The examination covers the following topics and their associated subtopic, popularly known as the bar subjects:[11]

  • Political and Public International Law
  • Labor and Social Legislation
  • Civil Law
  • Taxation
  • Mercantile Law
  • Criminal Law
  • Remedial Law
  • Legal Ethics and Practical Exercises

Grading system[edit]

The eight bar subjects are separately graded. Each subject contributes to the general average in the following proportion:[12]

Subject Weight'
Civil Law 15%
Labor Law and Social Legislation 10%
Mercantile Law 15%
Criminal Law 10%
Political and International Law 15%
Taxation 10%
Remedial Law 20%
Legal Ethics and Practical Exercises 5%

The passing average fixed by law is 75%, with no grade falling below 50% in any bar subject.[13]

Passing average vs. Passing rate[edit]

The passing average is the minimum grade in the exam required to be admitted to the practice of law. The passing rate is the proportion of total number of bar passers in relation to the total number of bar examinees. It is usually computed on two levels—the national level (national bar passing rate), and the law school level (law school passing rate).

In the past, passing averages were considerably lower to admit more new lawyers (i.e. 69% in 1947, 69.45% in 1946, 70% in 1948). Since 1982, the passing average has been fixed at 75%. This has led to a dramatic decrease in the national passing rate of bar examinees, from an all-time high of 75.17% in 1954 to an all-time low of 16.59% in 1999 (all-time low should have been the single digit 5% national passing rate for the 2007 bar examination if the Supreme Court did not lower the passing average to 70% and lowered the disqualification rate in 3 subjects). In recent years, the annual national bar passing rate ranges from 20% to 30%.[14]

Passing percentage trends (1978-2014)[edit]

Year Passing Percentage

, a total of or

2014 18.82% (1,126 out of 5,984)
2010 20.26% (982 out of 4,847)
2005 27.22% (1,526 out of 5,607)
2000 20.84% (979 out of 4,698)
1995 30.90% (987 out of 3,194)
1990 27.94% (866 out of 3,100)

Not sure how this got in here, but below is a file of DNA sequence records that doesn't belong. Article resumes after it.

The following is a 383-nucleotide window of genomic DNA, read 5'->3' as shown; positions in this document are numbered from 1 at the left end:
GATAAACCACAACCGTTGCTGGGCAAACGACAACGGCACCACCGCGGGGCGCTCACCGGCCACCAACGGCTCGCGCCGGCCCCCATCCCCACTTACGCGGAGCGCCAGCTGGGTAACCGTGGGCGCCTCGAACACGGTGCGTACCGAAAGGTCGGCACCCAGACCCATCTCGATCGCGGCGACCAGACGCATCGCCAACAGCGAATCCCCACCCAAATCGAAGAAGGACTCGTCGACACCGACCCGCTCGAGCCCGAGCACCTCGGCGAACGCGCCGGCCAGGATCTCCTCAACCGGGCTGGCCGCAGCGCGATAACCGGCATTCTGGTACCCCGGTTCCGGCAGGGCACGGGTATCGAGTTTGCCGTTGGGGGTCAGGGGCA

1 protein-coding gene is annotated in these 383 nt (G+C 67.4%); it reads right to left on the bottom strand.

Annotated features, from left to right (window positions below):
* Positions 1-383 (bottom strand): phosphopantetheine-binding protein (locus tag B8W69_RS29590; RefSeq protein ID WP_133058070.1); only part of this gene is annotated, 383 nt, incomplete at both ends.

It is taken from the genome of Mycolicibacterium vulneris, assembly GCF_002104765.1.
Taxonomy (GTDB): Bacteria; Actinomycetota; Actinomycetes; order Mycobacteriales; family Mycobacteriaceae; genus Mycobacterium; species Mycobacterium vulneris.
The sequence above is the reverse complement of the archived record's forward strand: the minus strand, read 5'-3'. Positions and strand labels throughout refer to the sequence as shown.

1985 25.78% (701 out of 2,719)
1980 33.61% (605 out of 1,800)
1978 56.93% (1,076 out of 1,890)

Law school passing rates[edit]

The law school rankings were based on the cumulative performance of law schools in the 2012, 2013 and 2014 Bar Examinations. The list only included law schools which had 20 or more examinees. The rankings were certified by the Supreme Court’s Office of the Bar Confidant:[15]

Excellence in Legal Education (top five)

  1. University of the Philippines (73.71%)
  2. Ateneo de Manila University (67.55%)
  3. San Beda College-Manila (67.13%)
  4. University of San Carlos (58.00%)
  5. Ateneo de Davao University (53.02%)

Outstanding Law Schools (rest of the top ten)

  1. University of Santo Tomas (43.98%)
  2. University of Cebu (41.49%)
  3. San Beda College-Alabang (39.10%)
  4. Pamantasan ng Lungsod ng Maynila (35.80%)
  5. Xavier University-Ateneo de Cagayan (32.20%)

Role of the Supreme Court, Criticisms[edit]

In 2007, only 5% (of the 5,626 who took the 2007 tests, or less than 300) got the passing grade of 75%. Thus, the Supreme Court adjusted the standard to 70% and the disqualification rate in 3 subjects (civil, labor and criminal law) from 50 to 45%. Accordingly, 1,289 or 22.91%, "passed." This passing grade reduction is highly unusual, since it last happened in the 1981 exam when the passing grade was lowered to 72.5%. Prior to 1982, the passing mark jumped unpredictably from year to year: 69.45 percent in 1946; 69 in 1947; 70 in 1948, 1963, 1972 and 1974; 71 in 1961; 71.5 in 1953, 1964 and 1965; 72 in 1957, 1958, 1959, 1960 and 1967; 72.5 in 1954, 1962 and 1981; 73 in 1950, 1956, 1968, 1969, 1970, 1975, 1978 and 1980; 73.5 in 1955 and 1979; 74 in 1949, 1951, 1952, 1966, 1971, 1973 and 1977; and 74.5 in 1976. In 1954, the Court lowered the passing grade to 72.5%, even if the passing percentage was already at its highest at 75.17%. In 1999, moves to lower the passing grade to 74% failed, after Justice Fidel Purisima, bar committee chairman failed to disclose that his nephew took the examination. He was censured and his honoraria was reduced to half.[16]

Bar topnotchers[edit]